This includes managing the State’s precious national parks, marine parks, conservation parks, State forests and timber reserves, nature reserves, marine nature reserves and marine management areas.
The department manages more than 1.2 million hectares of marine parks and 132,000 hectares of marine nature reserves for conservation and recreation, with areas zoned for commercial fishing on a sustained yield basis. The Marine Science Program was established in 2006 and represents the department in its role as the lead agency for the WAMSI Node 3 research program, which focuses on improving our scientific knowledge base to support marine conservation and management. The science plan for Node 3 will address key research questions to improve our understanding and management of the Ningaloo Marine Park.
The department also develops recovery plans to protect threatened marine species and communities, and wildlife management programs to protect exploited marine wildlife.
Department of Commerce (WA)
The Department of Commerce works with the community to ensure high standards of safety and protection for workers and consumers, and promotes and fosters innovative industries, science and enterprise.
The department comprises seven divisions: Consumer Protection; Energy Safety; Labour Relations; Science, Innovation and Business; WorkSafe; Corporate Services and the Office of the Director General.
The Science, Innovation and Business Division aims to encourage, promote, facilitate and assist the development of science, technology and industry in Western Australia.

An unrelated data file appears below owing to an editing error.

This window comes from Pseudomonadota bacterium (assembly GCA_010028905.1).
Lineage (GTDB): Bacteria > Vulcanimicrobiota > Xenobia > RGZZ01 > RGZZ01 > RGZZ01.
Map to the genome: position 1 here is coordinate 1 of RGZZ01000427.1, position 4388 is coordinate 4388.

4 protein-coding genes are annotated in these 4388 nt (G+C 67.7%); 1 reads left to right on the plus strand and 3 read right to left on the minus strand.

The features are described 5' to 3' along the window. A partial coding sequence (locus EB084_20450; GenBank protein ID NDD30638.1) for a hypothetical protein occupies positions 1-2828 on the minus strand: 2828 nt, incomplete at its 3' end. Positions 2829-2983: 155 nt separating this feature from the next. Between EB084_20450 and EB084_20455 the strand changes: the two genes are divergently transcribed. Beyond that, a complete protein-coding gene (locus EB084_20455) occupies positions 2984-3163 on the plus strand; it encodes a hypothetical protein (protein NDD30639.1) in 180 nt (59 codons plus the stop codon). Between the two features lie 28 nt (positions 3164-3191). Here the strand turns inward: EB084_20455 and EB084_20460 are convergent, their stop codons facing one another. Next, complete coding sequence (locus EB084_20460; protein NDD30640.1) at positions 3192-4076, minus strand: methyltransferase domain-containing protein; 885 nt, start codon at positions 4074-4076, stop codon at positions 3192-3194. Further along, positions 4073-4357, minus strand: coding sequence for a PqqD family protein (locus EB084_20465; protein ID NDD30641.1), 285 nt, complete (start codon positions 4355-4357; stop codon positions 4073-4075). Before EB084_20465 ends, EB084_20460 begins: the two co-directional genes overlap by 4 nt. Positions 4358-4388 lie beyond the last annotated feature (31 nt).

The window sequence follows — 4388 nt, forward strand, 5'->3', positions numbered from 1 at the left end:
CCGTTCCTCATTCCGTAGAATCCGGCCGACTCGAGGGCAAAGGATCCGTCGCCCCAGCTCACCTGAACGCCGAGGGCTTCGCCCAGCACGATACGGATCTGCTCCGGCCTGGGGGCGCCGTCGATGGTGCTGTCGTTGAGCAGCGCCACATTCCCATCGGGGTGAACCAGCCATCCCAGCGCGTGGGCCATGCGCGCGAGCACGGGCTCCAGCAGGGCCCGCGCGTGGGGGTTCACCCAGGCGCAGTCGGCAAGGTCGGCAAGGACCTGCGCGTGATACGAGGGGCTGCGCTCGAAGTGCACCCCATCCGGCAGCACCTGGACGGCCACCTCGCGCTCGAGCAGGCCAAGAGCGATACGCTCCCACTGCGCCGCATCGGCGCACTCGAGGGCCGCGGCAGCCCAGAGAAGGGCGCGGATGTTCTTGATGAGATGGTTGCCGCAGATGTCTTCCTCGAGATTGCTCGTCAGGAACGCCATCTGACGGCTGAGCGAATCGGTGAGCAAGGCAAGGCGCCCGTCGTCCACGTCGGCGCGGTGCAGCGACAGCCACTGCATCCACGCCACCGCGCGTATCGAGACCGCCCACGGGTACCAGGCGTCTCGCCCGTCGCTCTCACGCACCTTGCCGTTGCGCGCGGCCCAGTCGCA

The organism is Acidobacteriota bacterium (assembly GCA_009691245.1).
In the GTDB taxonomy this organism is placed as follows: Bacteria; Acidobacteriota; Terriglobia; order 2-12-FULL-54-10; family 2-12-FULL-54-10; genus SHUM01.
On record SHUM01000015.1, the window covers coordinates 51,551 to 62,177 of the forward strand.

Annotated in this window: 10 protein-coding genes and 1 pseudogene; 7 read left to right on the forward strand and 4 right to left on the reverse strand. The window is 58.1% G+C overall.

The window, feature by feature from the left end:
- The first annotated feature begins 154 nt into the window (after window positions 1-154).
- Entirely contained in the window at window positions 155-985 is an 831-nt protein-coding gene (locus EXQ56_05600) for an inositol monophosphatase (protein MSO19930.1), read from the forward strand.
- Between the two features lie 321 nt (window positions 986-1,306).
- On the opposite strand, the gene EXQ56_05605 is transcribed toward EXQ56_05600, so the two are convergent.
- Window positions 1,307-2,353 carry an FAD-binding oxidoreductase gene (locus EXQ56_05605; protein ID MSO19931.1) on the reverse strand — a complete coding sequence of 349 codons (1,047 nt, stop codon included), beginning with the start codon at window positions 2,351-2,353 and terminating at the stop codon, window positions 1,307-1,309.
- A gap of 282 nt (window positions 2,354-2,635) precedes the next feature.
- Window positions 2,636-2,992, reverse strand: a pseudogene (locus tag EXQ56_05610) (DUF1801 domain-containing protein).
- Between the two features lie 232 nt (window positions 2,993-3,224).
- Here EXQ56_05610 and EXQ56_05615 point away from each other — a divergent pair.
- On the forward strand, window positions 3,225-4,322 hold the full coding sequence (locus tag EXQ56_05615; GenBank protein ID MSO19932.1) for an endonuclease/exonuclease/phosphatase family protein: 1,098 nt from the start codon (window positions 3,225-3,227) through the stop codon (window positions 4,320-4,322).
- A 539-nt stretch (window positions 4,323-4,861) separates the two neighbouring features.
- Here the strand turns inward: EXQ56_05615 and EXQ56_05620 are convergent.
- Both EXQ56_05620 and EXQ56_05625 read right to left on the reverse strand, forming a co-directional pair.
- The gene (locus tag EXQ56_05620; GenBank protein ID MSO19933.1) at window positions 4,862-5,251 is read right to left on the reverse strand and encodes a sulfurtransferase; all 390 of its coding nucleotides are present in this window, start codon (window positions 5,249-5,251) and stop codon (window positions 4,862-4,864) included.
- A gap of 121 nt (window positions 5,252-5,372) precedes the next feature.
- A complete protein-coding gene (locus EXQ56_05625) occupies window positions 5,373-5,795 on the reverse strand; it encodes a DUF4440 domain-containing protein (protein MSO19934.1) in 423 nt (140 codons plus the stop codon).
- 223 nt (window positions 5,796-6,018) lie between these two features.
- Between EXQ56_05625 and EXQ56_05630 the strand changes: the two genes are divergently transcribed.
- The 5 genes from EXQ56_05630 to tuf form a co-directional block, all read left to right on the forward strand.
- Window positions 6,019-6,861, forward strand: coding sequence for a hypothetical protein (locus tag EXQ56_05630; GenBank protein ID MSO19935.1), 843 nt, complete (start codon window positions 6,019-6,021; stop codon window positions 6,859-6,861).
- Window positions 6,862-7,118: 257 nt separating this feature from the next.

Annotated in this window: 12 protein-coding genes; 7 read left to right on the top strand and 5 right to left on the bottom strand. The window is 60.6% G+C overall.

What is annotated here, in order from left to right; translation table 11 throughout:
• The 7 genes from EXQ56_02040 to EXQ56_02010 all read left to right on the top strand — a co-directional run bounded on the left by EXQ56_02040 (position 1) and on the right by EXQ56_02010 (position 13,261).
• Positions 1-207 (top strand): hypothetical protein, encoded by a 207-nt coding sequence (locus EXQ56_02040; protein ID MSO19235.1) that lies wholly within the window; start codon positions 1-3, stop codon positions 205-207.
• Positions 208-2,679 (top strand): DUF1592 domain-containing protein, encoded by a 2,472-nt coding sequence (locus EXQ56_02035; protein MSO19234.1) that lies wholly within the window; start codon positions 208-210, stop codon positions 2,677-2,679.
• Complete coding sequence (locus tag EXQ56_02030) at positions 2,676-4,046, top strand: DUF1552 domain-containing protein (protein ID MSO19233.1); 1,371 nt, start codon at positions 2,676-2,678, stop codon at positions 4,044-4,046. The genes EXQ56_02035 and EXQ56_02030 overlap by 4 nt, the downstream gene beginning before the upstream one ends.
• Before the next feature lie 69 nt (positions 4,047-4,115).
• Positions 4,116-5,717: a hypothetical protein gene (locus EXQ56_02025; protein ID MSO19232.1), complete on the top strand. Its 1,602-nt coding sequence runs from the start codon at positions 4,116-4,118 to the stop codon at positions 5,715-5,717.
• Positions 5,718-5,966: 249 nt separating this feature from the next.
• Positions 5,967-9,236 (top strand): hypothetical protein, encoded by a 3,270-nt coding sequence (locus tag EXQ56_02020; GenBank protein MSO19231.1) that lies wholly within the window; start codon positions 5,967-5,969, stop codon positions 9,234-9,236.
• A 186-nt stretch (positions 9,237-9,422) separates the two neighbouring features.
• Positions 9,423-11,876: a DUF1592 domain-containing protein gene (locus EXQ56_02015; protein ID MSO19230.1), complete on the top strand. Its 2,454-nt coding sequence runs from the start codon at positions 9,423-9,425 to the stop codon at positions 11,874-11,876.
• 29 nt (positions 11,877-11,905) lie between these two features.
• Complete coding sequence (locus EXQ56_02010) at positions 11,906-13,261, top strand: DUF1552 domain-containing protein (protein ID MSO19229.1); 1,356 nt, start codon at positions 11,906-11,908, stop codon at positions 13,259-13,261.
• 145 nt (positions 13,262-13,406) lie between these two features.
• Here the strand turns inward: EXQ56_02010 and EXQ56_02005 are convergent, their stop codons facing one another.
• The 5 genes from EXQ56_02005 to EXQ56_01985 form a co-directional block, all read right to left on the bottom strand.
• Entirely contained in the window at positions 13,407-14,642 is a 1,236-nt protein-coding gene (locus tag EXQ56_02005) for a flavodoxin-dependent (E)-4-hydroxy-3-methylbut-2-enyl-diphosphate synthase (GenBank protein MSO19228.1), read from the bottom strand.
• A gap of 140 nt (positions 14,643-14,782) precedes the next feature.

The division encourages new business development to diversify the State’s economic base; supports the research and innovation environment in WA; and promotes science and technology as a major driver of economic, social and environmental growth and development.
The division implements Government initiatives to commercialise innovative ideas.
The University of Western Australia
Founded in 1911, The University of Western Australia is one of Australia’s finest.
As it strives for international excellence, it aspires to be among the world’s top 50 universities by 2050.
UWA is a dynamic, comprehensive University where research and higher degree programs underpin and inform undergraduate teaching.
It is one of Australia’s leading research universities – a member of the Group of Eight Research Universities – and has built an international reputation for excellence and enterprise.
Its undergraduate students are of the highest academic quality of any Australian university. As well as having access to one of the country’s best learning environments, its students are connected to the international world of knowledge through the University’s strategic global networks.
Its graduates are leaders in all fields of endeavour at home and abroad and the University aims to continue to play a vital role in scholarship and discovery of global significance.
Western Australian Museum
The Western Australian Museum is the State’s premier cultural organisation, housing WA’s scientific and cultural collection. Since opening in 1891 the Museum has made major contributions to the collection, conservation and research of the State’s natural and social history, maritime heritage and the cultural heritage of Aboriginal communities in Western Australia. The Museum presently houses more than four million objects in its collections.
The Western Australian Museum has eight public sites throughout the State including; Albany, Fremantle History, Geraldton, Kalgoorlie-Boulder, Maritime, Perth, Shipwreck Galleries and Samson House.